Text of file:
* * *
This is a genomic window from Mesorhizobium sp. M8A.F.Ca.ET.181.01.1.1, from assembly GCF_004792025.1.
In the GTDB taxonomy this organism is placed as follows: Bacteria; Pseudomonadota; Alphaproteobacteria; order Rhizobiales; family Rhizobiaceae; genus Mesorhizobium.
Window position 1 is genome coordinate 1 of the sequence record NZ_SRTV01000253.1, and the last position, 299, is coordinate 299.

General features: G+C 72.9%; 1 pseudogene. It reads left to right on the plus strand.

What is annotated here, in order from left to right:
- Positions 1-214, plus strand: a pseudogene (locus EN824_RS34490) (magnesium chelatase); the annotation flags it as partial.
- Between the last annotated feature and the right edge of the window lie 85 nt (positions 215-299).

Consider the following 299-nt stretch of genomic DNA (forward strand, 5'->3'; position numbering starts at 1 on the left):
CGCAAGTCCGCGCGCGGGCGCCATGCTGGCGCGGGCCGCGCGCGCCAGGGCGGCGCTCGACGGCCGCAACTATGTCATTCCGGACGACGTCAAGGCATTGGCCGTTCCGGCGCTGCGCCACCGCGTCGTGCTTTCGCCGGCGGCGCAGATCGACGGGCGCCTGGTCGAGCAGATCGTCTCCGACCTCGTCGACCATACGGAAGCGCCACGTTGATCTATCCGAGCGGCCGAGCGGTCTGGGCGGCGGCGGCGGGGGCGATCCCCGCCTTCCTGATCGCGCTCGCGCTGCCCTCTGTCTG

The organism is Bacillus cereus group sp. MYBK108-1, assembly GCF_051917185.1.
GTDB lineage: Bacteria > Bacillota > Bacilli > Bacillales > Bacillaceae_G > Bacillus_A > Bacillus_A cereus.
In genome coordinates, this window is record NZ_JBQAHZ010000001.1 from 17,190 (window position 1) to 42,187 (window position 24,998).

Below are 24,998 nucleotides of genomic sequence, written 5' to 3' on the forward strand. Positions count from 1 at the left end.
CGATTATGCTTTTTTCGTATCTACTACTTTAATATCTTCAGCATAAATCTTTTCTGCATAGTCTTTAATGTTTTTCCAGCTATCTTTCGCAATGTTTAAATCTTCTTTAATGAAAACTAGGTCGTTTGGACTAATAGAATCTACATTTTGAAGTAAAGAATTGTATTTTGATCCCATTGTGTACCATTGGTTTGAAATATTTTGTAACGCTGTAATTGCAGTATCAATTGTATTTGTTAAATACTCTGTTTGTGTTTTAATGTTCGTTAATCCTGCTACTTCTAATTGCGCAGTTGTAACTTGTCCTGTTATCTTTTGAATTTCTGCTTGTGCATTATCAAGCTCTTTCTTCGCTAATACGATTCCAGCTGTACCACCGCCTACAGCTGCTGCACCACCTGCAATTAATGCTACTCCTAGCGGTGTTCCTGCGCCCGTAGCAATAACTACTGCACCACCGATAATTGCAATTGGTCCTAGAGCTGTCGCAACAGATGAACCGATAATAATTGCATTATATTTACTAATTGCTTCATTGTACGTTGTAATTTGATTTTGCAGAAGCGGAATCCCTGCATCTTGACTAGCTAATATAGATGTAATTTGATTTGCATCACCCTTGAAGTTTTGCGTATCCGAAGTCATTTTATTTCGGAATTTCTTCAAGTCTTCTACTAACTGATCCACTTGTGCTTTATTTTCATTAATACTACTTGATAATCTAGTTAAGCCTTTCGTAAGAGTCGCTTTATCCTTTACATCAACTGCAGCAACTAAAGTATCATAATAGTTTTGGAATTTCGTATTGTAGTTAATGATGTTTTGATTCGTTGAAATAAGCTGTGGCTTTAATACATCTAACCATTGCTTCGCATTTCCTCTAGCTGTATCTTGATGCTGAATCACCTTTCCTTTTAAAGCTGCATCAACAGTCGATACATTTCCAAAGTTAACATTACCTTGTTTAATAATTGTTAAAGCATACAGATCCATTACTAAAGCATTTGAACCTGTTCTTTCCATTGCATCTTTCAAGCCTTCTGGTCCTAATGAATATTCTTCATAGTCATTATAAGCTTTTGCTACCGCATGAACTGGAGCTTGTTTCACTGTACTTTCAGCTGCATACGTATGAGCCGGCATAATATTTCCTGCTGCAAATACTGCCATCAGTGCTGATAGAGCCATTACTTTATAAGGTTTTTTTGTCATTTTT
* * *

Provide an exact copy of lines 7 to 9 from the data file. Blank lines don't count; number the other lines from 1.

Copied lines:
- Between the last annotated feature and the right edge of the window lie 85 nt (positions 215-299).

Consider the following 299-nt stretch of genomic DNA (forward strand, 5'->3'; position numbering starts at 1 on the left):
CGCAAGTCCGCGCGCGGGCGCCATGCTGGCGCGGGCCGCGCGCGCCAGGGCGGCGCTCGACGGCCGCAACTATGTCATTCCGGACGACGTCAAGGCATTGGCCGTTCCGGCGCTGCGCCACCGCGTCGTGCTTTCGCCGGCGGCGCAGATCGACGGGCGCCTGGTCGAGCAGATCGTCTCCGACCTCGTCGACCATACGGAAGCGCCACGTTGATCTATCCGAGCGGCCGAGCGGTCTGGGCGGCGGCGGCGGGGGCGATCCCCGCCTTCCTGATCGCGCTCGCGCTGCCCTCTGTCTG